The philosophical framework for the project that has eventually become Canvaskiller began with reading Franco 'Bifo' Berardi's book Heroes: Mass Murder and Suicide, a text which is much more than just a writing on the dystopian reality of mass murder, but also contains a myriad of passages dealing with extremes of alienation in semiocapitalism, perhaps even a new era of semioalienation, which is to say that alienation has leaked into all forms of existence. In my opinion, mass murder can be looked at as an extreme catharsis for a group of hopeless and rage filled nihilists and to label the modern spree shooter as simply mentally unstable, harks back to the scapegoating of Stultifera Navis. This has become a banal prefabricated argument for the compassionate liberal and conservative alike, that something must be done about mental illness, in regard to shootings, to drug addiction, to homelessness, and any other social problem.
In chapter 9, titled "Suicidal Wave", Berardi notes the occurrence of the hikikomori in Japan, which is a moniker glowingly embraced by various youth showing interest in video games and anime culture. The hikikomori choose to withdraw from society, with all the pressures to perform and outperform one another. At the end of the book Berardi calls for an embrace of 'dystopian irony', in fact the last two pages of Heroes contain passages that read almost like a scrambling of Zen koans (scroll to the end of this piece for a quote of the very ending of the book).
I read this work as I was discovering a renewed interest in electronic music production. I had extensively produced music with software sequencers and trackers, as well as hardware synths and samplers, from the age of 17 until I was about 31. I lost a number of music to a hard drive failure in 2014 and jokingly took that as a sign to focus on writing classical scores. Reading this book right before Christmas 2017, I began setting up hardware and recording. I was having fun, I was always alone, and I related to the experience of the hikikomori. Gradually, the production of this music became a sincere exercise in dystopian irony. By mid-March, I finished a number of tracks that now form the soundtrack to Canvaskiller.
I took the score recordings and began making a video album. I needed a form, a sort of experiential arc and structure to the work, so I created a storyboard, which is a term I use casually. What has resulted is that three tracks are set to original video art (not dissimilar to the videos I produced in the last year for CFOR and WURM), another three tracks document the act of creating mixed media panels (which is a return to video work I created in 2015 and 2016), and the last three tracks are derived from screen captures of creating glitch art pieces (these are thematically unique, cyberpunk sci-fi, horror films, and one for The Punisher).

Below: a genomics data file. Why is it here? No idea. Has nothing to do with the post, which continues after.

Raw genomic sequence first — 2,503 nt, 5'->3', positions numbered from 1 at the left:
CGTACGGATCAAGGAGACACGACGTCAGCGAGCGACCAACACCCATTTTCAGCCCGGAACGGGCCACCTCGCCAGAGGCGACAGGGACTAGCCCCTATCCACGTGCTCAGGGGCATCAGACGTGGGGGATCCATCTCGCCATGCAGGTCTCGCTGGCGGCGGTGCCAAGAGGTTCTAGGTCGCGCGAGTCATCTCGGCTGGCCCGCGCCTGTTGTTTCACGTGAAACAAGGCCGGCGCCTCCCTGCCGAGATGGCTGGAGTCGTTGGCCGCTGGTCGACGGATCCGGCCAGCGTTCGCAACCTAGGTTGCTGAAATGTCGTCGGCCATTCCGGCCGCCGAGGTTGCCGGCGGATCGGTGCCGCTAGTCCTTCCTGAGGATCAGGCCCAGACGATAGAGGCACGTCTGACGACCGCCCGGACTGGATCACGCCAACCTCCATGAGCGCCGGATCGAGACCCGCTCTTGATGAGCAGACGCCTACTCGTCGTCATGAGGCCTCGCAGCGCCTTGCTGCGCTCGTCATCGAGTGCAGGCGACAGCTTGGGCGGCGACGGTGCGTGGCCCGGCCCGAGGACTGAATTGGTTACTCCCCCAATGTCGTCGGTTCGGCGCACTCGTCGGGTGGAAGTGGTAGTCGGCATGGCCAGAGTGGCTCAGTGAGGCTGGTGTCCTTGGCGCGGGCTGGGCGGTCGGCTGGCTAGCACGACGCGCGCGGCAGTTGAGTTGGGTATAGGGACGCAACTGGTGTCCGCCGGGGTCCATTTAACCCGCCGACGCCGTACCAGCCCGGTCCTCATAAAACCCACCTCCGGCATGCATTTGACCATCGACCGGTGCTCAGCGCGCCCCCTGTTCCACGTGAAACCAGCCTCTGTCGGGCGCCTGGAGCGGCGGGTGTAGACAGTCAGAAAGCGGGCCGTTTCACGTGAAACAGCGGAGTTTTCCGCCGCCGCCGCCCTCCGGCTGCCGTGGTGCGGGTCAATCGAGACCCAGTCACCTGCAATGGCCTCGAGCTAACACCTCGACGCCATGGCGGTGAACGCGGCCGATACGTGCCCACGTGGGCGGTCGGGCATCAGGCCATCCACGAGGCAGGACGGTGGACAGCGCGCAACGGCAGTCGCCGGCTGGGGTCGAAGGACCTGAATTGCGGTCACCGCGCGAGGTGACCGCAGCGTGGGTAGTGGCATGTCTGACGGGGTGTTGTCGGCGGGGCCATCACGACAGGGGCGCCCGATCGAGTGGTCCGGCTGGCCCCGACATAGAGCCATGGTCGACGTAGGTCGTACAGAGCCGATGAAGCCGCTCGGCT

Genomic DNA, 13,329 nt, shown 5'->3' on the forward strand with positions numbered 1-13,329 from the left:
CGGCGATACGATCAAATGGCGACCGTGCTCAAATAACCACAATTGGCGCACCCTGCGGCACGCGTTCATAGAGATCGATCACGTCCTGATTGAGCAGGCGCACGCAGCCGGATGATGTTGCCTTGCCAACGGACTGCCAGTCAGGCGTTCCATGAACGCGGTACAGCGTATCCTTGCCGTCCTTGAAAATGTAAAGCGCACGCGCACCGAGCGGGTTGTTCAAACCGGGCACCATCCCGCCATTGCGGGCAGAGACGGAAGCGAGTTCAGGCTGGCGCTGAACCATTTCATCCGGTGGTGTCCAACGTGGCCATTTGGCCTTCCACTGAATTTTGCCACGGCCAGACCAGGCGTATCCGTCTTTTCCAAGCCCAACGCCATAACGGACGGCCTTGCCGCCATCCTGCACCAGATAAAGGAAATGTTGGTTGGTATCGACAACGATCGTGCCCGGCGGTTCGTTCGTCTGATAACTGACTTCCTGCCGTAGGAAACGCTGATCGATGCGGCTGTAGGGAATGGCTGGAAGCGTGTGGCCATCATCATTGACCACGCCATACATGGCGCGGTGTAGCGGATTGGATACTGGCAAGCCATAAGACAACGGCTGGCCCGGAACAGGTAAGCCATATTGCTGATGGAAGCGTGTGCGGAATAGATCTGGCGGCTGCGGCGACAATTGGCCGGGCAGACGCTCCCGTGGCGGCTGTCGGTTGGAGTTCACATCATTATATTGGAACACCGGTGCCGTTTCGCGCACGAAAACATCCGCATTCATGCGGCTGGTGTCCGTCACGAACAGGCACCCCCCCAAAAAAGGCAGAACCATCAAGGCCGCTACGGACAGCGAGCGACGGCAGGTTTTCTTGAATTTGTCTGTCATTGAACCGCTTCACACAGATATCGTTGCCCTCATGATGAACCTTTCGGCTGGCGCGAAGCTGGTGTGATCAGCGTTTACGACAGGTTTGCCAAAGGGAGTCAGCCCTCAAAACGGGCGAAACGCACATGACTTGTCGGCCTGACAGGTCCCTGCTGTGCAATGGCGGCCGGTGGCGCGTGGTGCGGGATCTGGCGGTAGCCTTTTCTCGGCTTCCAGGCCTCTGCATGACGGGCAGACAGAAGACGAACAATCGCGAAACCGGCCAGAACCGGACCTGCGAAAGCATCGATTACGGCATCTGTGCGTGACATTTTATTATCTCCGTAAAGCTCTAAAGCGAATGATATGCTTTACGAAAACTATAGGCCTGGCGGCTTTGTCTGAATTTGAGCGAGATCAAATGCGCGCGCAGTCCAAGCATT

My list of influences for Canvaskiller include:
As of this writing, the completed body of work for Canvaskiller includes 24 collage studies on paper, 8 mixed media studies on masonite, 1 study on canvas board, a number of digital works to be printed, and the video component. I intend to finish the large scale masonite pieces in the coming month.
"Do not belong. Distinguish your destiny from the destiny of those who want to belong and want to participate and to pay their debt. If they want war, be a deserter. If they are enslaved but you want to suffer like them, do not give in to their blackmail.
If you have to choose between death and slavery, don't be a slave. You have some chance to survive. If you accept slavery, you will die sooner or later anyway. As a slave.
You will die anyway; it is not particularly important when. What is important is how you live your life.
Remember that despair and joy are not incompatible. Despair is a consequence of understanding. Joy is a condition of the emotional mind. Despair is to acknowledge the truth of the present situation, but the skeptical mind knows that the only truth is shared imagination and shared projection. So not be frightened by despair. It does not delimit the potential for joy. And joy is a condition for proving intellectual despair wrong.
Finally, don't take me too seriously. Don't take too seriously my catastrophe premonitions. And in case it is difficult to follow these prescriptions, don't take too seriously my prescriptions.
Irony is about the independence of mind from knowledge; it is about the excessive nature of the imagination.
So, at the very end: don't believe (me). "